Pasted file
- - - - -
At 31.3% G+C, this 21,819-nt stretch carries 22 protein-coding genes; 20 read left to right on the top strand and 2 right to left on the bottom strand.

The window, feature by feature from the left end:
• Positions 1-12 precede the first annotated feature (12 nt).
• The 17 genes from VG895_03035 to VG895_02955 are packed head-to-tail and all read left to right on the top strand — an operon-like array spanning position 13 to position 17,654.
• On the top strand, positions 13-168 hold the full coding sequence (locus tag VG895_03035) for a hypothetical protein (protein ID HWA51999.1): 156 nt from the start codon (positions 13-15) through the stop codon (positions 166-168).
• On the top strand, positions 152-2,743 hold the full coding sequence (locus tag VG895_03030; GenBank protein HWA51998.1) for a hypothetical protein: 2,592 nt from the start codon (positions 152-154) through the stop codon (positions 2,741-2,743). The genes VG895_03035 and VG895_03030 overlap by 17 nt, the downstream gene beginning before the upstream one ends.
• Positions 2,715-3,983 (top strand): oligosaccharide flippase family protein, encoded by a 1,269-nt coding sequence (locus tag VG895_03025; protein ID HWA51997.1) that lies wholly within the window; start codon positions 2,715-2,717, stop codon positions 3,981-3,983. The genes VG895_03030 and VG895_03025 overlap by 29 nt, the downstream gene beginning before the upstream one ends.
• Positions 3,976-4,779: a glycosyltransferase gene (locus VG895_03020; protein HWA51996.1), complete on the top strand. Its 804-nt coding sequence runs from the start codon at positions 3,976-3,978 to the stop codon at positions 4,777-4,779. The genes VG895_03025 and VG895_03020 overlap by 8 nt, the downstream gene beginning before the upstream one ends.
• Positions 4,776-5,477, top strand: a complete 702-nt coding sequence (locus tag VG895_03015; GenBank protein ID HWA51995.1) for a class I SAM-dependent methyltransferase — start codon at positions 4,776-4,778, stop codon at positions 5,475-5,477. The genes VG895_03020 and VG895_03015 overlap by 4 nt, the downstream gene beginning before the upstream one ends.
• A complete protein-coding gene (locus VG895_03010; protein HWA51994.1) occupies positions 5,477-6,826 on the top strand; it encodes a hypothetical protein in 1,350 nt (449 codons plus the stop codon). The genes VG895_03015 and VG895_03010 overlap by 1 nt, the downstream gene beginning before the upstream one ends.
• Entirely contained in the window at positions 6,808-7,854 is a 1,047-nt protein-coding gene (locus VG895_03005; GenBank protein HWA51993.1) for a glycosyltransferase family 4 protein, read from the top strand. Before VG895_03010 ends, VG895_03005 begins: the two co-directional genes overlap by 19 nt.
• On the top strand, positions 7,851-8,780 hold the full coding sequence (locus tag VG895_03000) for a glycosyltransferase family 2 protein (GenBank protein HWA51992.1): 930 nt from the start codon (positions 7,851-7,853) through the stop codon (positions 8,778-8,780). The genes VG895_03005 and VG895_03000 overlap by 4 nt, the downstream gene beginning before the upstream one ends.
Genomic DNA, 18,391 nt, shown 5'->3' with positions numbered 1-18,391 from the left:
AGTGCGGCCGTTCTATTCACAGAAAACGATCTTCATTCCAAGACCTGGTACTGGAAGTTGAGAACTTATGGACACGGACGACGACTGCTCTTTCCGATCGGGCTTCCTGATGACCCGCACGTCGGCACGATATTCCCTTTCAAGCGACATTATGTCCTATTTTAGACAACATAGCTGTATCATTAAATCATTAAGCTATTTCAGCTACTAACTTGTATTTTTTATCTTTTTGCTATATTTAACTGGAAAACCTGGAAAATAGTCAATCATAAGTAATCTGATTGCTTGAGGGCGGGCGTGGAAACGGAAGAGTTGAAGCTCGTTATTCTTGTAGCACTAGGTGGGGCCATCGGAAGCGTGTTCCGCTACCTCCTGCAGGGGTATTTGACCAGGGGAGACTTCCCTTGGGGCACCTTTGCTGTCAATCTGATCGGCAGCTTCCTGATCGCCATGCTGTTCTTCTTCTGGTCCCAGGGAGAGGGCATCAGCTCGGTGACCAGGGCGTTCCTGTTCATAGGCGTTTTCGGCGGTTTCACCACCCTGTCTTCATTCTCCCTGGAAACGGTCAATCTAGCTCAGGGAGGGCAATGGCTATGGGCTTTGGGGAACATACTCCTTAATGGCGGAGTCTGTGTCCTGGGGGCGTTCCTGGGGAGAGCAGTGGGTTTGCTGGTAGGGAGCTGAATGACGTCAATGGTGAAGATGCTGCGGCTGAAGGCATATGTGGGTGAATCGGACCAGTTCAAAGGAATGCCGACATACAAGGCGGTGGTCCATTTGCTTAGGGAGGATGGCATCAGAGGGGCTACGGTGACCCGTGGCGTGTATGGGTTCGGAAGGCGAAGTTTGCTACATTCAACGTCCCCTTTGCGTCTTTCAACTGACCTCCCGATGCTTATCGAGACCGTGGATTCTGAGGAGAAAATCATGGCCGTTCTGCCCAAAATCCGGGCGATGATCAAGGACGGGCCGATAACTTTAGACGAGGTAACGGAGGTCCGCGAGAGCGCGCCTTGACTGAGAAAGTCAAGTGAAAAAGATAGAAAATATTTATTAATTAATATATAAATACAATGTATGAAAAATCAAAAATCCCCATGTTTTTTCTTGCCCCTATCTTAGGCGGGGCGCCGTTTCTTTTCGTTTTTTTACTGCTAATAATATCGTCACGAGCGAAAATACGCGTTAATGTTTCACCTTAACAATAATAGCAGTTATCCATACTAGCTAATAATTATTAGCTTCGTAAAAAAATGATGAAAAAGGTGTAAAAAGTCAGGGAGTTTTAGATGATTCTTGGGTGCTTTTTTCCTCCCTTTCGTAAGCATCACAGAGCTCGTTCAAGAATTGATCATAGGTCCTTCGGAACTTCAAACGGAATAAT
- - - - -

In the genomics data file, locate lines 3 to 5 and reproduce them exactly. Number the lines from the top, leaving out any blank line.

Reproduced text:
• Positions 1-12 precede the first annotated feature (12 nt).
• The 17 genes from VG895_03035 to VG895_02955 are packed head-to-tail and all read left to right on the top strand — an operon-like array spanning position 13 to position 17,654.
• On the top strand, positions 13-168 hold the full coding sequence (locus tag VG895_03035) for a hypothetical protein (protein ID HWA51999.1): 156 nt from the start codon (positions 13-15) through the stop codon (positions 166-168).